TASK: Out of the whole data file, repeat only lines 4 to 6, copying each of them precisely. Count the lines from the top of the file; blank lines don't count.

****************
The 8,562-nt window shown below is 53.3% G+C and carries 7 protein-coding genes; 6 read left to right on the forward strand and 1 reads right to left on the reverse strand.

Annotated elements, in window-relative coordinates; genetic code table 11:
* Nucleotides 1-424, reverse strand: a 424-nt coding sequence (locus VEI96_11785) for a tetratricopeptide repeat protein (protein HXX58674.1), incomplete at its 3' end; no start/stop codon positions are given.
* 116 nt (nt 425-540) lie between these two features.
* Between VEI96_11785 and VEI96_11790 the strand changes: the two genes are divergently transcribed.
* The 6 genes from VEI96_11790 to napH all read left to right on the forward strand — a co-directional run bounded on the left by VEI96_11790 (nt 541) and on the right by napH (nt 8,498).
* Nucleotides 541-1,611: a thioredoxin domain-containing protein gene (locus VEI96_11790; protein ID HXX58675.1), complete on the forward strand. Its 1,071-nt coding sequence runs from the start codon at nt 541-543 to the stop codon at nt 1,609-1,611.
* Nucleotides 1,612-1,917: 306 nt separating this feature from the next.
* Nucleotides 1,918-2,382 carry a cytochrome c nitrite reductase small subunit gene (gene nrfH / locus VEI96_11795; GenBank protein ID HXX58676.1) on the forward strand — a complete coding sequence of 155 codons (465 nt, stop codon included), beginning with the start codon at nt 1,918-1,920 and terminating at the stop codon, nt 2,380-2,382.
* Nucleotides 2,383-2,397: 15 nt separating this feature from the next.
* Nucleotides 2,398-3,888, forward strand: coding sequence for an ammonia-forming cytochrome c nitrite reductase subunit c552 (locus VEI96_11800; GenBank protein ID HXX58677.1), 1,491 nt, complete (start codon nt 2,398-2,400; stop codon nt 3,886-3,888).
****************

* 116 nt (nt 425-540) lie between these two features.
* Between VEI96_11785 and VEI96_11790 the strand changes: the two genes are divergently transcribed.
* The 6 genes from VEI96_11790 to napH all read left to right on the forward strand — a co-directional run bounded on the left by VEI96_11790 (nt 541) and on the right by napH (nt 8,498).